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Home | Dealers | Finkel, M. & Daughter | Adelia Ann Goshorn
Adelia Ann Goshorn
Artist: Not Available 
Category: Needlework
SubType: Samplers
Origin: America-USA
Era: 19th Century
Height: 22.5 inches
Width: 17.25 inches
Adelia Ann Goshorn, the daughter of a dry goods merchant, Nicholas Goshorn and his wife Lorenia (Cutter) Goshorn, was born on June 24, 1824. She was their eldest daughter and was baptized in December at the Old Stone Methodist Church, the first church built in the Ohio Valley. The Goshorn family in America began when Johann Georg Goshorn, who was born in Heidelberg, Germany in 1725, came to America on the ship Two Brothers, sailing in 1750 and arriving in Philadelphia. He was Adelia's great grandfather and the family settled in Pennsylvania. Nicholas Goshorn was born in Westmoreland County in 1801 and in 1805 the family removed to Cincinnati, then a pioneer village formed around the extensive military outpost, Fort Washington. In 1823 he married Lorenia Cutter, a descendant of an early New England family. Lorenia was the daughter of Seth Cutter who had left Boston in the late 18th century to move west, settling as well in Cincinnati.

Adelia Ann was the eldest of their 7 children. She worked this large, handsome sampler when she was 9 years old, circa 1833. It is formed of two pieces of linen which were joined by a seam, much of which was then covered by needlework, directly under the large basket. A strong and somewhat stylized arrangement of flowers within this sawtooth-decorated basket dominates the composition of this sampler, with little dogs, pine trees, stars and pairs of birds providing further embellishment. The verse is one that was used by samplermakers by American samplermakers throughout the 18th and early 19th century, extolling Virtue as a "guiding star." Ohio samplers have been wonderfully and thoroughly researched by the late Sue Studebaker, however no sampler that resembles Adelia Ann's has been recorded.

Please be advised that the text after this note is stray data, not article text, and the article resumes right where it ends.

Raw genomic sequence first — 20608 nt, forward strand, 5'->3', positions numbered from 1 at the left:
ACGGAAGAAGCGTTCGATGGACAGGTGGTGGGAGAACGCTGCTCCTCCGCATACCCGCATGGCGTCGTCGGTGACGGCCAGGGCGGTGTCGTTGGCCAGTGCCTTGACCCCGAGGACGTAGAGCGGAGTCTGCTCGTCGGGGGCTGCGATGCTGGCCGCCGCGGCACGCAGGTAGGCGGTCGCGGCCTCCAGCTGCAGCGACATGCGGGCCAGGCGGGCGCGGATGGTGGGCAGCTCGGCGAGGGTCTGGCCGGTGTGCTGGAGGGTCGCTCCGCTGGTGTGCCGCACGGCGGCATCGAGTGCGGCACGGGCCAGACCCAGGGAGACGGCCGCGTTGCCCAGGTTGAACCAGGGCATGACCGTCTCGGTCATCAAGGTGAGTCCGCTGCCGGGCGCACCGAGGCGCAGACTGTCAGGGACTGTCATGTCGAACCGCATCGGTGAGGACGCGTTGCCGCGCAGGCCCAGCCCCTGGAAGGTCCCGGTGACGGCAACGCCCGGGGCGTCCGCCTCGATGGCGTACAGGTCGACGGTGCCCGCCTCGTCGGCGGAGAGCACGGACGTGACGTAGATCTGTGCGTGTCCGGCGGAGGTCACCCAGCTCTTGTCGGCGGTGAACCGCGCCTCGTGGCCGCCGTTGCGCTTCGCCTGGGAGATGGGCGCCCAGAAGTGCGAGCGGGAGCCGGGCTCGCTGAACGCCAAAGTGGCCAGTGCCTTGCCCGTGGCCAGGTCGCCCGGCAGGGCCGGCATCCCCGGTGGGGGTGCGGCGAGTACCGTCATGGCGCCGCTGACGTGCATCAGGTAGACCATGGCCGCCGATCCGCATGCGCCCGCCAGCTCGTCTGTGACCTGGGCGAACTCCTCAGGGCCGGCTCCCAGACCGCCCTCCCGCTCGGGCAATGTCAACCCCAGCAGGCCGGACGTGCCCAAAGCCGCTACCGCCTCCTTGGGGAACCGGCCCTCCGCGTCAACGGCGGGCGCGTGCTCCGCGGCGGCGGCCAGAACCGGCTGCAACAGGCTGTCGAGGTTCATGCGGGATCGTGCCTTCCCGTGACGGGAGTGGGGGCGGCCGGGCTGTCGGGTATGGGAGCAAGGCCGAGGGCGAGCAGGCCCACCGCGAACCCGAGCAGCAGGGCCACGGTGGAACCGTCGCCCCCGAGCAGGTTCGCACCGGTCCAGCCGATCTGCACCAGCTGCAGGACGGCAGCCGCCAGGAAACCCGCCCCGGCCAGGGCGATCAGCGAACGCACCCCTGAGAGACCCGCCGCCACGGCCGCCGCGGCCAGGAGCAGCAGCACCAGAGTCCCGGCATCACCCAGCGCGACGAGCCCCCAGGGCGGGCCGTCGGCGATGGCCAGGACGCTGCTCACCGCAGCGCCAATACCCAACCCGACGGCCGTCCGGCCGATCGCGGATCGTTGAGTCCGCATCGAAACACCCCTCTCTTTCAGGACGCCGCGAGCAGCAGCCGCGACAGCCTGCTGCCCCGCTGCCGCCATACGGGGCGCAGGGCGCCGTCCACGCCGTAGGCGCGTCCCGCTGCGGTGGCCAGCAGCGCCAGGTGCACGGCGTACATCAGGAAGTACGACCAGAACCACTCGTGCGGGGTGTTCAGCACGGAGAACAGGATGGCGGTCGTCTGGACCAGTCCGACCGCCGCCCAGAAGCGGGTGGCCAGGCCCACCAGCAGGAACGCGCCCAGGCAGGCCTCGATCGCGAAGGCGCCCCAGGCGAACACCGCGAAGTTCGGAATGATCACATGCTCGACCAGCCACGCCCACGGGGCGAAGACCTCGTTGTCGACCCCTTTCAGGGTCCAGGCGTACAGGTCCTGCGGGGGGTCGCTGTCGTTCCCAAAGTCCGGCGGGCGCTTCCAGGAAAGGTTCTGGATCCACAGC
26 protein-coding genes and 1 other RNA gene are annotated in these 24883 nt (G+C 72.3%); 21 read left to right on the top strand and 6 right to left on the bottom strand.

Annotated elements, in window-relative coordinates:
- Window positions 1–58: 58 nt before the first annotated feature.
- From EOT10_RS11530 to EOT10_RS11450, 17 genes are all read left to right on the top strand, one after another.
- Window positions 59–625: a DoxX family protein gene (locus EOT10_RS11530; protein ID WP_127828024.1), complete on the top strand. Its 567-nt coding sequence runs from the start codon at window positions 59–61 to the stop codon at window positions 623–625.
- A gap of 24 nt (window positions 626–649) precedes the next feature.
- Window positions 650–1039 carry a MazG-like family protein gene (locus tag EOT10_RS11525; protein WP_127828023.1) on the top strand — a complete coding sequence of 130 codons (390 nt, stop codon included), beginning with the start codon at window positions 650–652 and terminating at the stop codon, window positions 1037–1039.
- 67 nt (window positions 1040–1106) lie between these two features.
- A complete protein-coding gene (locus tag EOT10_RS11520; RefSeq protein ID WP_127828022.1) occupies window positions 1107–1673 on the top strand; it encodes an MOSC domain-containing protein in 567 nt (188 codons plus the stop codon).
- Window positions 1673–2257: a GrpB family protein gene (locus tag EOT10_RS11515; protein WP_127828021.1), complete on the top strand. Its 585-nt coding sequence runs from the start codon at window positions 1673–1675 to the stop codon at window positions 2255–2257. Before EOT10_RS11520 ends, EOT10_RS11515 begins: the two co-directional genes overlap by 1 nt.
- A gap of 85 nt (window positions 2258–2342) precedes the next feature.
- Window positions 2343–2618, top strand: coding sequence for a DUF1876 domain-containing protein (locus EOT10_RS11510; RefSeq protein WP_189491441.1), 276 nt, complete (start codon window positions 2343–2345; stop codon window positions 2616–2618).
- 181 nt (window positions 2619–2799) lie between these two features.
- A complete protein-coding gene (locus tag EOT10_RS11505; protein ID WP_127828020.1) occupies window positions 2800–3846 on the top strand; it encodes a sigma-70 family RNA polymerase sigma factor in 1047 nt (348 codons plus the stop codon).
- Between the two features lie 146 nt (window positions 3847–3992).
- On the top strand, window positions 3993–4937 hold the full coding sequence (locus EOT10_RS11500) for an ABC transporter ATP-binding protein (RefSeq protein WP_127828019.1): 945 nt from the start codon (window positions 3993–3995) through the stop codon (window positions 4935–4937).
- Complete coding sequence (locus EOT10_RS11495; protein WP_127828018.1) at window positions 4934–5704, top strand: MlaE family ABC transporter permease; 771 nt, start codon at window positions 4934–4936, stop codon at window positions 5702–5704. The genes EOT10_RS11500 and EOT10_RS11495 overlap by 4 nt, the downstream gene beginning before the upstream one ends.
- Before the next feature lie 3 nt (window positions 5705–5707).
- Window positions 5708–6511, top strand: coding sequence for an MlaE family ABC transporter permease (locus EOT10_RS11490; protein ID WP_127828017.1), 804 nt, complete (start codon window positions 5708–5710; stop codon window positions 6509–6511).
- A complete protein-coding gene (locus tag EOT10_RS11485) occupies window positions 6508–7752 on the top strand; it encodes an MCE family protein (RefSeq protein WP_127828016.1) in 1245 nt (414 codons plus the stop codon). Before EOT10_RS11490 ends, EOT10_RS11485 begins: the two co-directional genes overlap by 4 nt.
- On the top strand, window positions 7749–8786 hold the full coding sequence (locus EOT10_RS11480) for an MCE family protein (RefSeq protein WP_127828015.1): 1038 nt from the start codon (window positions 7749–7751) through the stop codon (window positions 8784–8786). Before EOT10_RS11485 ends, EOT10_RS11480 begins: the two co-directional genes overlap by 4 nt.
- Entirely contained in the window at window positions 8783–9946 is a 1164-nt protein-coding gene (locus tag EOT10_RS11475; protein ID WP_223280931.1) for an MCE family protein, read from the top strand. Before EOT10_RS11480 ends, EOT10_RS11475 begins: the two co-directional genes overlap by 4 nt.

Of additional interest is information that came to light as our researcher was working on this family. An article entitled "The Higher Education of Women in the Ohio Valley previous to 1840" was written by Jane Sherzer and published in 1916 in Ohio Archaeology and Historic Quarterly. Letters quoted in this article refer specifically to Adelia Ann Goshorn as a student, in 1837, at Pickett's Boarding School of Cincinnati. This was a highly regarded institution which was also known as Cincinnati Female College with a curriculum that included the study of Latin, Greek and Mathematics. While we don't know what school Adelia Ann attended when she worked this sampler, we do know that she furthered her education while attending this college, when she was 14 years old.

Adelia Ann died young, at age 20, in 1844. Amongst her brothers was Alfred Traber Goshorn who served as Director General of the Centennial Exhibition of the United States, held in Philadelphia 1876 and he was knighted by Queen Victoria for this accomplishment. Another brother was Edwin Clarence Goshorn, who served as general manager of the National Lead Company and is noted in published histories of Cincinnati as a leading businessman.

The sampler was worked in silk on linen and is in excellent condition. It has been conservation mounted and is in a molded cherry frame.

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